Mark Schaefer alarmed content marketers two years ago when he warned of the impending content shock. The idea that the amount of information on the Internet was going to grow 600 percent between 2014 and 2020.
In other words, if we designate the amount of information online in 2014 as “one Internet,” we will have six more Internets of information by 2020. We doubled in “Internets” from 2014 to 2015, and again in 2017.
Except, we as humans only watch, read, or hear 10 hours worth of content each day. That’s reading articles for work, listening to the radio during our commute, and watching TV or reading at home.
But the amount of information available will continue to grow, most of it bad to mediocre, and all the good stuff will be buried.
Hence the shock.
What does this have to do with blueberries?
Mark Schaefer posted the following on Facebook today:
This is the entire 2016 harvest from my three blueberry bushes. This might seem sad until you learn this is a 100% productivity gain over last year. #Winning
While Mark laments that he only has two blueberries, he also realizes that he has, in fact, doubled his harvest from last year. If he can continue this trend, he’ll double it again next year, and have four blueberries. And eight the following year.
He’ll be able to celebrate 2020 — the year the Internet will have grown by 600% — with 32 blueberries. That’s nearly 2/3 of a pound of blueberries.
That’s when things will start to go terribly wrong.
There’s an old saying that if you double a dollar 20 times, you’ll have $1 million.
If Mark’s blueberry trend continues, in 20 years, he’ll have 1 million blueberries — 1,048,576, to be exact.
If we assume an average of 50 blueberries in a cup, and 4 cups of blueberries equals 1.5 pounds, Mark will have 31,457 pounds of blueberries by the year 2035. That’s 15.72 tons of blueberries.
And while that number is only .0055% of the total US production of blueberries in 2015 (563.2 million pounds), it’s still a staggering number.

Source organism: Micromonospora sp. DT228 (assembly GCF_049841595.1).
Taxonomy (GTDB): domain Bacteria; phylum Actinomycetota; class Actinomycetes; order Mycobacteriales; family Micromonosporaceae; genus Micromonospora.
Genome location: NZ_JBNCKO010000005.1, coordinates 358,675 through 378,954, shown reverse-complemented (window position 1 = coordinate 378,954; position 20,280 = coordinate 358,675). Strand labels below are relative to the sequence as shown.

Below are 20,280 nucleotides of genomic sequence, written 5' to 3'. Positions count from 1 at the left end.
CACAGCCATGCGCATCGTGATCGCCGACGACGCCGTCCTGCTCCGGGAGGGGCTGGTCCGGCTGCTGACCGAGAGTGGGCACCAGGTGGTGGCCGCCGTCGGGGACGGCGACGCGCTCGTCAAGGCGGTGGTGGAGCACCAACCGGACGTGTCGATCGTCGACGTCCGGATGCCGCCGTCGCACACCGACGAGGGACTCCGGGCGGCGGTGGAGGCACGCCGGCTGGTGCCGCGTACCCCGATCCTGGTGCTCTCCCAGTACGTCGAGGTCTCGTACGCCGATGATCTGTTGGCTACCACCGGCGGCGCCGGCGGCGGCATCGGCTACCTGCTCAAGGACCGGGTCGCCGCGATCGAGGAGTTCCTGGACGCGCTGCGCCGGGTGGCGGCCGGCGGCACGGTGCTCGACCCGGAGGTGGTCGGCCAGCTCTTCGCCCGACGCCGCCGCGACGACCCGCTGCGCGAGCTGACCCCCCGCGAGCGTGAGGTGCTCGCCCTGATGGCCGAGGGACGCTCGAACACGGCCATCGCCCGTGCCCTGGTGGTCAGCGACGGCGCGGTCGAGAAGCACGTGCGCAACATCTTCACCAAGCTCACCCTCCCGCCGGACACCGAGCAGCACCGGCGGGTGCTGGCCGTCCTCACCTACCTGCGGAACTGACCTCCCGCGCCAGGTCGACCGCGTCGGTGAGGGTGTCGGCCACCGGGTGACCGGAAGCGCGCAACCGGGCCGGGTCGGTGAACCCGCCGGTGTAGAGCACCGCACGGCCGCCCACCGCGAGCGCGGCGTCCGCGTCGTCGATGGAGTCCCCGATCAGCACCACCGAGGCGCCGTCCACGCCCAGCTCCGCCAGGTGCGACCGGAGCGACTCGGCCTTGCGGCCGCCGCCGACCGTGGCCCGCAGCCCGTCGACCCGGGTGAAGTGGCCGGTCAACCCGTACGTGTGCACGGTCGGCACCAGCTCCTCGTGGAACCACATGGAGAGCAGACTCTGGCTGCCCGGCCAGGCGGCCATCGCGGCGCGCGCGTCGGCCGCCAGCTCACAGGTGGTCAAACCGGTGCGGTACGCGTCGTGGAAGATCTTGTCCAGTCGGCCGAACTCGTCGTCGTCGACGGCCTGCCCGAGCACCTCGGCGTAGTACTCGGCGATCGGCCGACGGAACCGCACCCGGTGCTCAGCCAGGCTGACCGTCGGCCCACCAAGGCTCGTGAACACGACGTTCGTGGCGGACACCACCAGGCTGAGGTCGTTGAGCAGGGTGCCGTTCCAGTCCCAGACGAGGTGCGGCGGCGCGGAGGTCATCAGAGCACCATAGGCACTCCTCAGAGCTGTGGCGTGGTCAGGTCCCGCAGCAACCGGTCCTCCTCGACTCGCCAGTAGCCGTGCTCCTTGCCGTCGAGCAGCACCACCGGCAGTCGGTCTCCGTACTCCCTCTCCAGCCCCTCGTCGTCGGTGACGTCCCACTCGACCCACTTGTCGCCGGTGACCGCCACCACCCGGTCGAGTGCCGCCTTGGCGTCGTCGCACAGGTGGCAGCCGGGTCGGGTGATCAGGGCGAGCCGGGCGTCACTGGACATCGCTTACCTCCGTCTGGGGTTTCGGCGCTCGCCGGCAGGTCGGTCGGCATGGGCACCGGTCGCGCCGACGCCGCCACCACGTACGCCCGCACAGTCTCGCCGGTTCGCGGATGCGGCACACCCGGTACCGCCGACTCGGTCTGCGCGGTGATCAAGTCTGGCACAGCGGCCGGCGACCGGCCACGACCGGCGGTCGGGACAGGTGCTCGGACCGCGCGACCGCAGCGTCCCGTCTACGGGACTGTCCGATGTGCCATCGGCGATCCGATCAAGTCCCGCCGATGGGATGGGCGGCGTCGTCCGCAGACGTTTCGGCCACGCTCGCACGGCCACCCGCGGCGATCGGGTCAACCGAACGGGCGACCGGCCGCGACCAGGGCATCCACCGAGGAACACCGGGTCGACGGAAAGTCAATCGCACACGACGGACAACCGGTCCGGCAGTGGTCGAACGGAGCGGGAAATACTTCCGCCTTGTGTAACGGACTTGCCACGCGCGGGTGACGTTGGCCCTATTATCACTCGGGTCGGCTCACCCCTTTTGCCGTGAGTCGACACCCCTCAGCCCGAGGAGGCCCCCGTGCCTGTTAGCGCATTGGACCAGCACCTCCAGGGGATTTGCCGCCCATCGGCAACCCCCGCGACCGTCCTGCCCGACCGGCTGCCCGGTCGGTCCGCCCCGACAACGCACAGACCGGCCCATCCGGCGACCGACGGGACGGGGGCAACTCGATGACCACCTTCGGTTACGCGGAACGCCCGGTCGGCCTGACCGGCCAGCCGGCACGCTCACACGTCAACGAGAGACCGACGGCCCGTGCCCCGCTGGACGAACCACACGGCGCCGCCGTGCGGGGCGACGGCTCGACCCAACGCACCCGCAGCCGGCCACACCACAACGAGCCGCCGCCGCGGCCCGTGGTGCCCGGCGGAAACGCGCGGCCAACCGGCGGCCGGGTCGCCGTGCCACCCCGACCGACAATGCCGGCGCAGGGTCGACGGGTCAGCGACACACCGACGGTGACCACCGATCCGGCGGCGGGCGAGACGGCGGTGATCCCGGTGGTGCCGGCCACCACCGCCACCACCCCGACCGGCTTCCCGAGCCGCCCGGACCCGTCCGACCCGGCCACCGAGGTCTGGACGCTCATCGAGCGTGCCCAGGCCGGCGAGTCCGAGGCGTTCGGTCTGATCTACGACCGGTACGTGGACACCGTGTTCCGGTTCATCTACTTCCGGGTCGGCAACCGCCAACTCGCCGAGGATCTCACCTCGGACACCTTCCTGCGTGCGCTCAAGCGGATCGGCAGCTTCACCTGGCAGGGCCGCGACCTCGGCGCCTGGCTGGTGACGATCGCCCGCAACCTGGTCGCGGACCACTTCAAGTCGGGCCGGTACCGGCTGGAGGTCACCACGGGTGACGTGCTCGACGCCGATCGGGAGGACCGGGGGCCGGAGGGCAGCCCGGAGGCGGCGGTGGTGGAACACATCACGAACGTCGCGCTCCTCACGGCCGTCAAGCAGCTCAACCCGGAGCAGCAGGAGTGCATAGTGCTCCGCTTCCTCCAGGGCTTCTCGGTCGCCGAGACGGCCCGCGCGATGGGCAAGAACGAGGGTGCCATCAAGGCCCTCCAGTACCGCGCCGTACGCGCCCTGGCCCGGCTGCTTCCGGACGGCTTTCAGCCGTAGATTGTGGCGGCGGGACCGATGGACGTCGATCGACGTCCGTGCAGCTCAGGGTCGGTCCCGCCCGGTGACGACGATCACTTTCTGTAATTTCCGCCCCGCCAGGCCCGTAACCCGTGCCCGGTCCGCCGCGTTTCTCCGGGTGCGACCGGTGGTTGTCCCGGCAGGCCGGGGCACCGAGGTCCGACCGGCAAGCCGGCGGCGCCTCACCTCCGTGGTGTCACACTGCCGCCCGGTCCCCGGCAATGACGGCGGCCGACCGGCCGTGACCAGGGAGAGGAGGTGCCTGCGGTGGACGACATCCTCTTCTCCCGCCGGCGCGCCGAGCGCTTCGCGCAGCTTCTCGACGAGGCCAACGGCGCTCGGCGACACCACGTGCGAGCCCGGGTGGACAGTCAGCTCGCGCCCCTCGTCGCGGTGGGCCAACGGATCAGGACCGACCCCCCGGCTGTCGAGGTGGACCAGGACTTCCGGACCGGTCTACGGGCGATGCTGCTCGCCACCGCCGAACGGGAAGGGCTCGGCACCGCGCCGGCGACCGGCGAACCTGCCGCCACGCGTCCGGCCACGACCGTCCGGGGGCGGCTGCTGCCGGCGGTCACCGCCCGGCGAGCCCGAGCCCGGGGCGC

Will this have a significant impact on overall blueberry prices? What sorts of steps must we as a blueberry-consuming public take? Will his friends and neighbors be flooded with buckets and shopping bags filled with blueberries mysteriously left on their porches in the night?
We need to be prepared for the coming blueberry shock. While this won’t reach Mark’s staggering growth of information, this is an issue we must face nevertheless.
As a leading consumer of blueberry muffins and pancakes, I urge food professionals everywhere to begin to examine how you can deal with the pending blueberry shock, and take steps to incorporate their use in everyday cooking — from bread to soup to desserts.
Additional markets should be explored as well: blueberry-based skincare products. Alternative fuels. Even blueberry milk. (If almond milk is a thing, then blueberry milk can be!)
Thankfully, we have time. We won’t have any major problems for another 15 years, in 2031, when Mark’s blueberry bushes produce 65,536 blueberries, or .983 tons. Hopefully by then, our blueberry infrastructure will be in place, ready to receive the increased blueberry shock.
(Note: This is all satire. I’m also a humor writer. Please don’t think I actually took this seriously. Although I probably put more time into it than I should have.)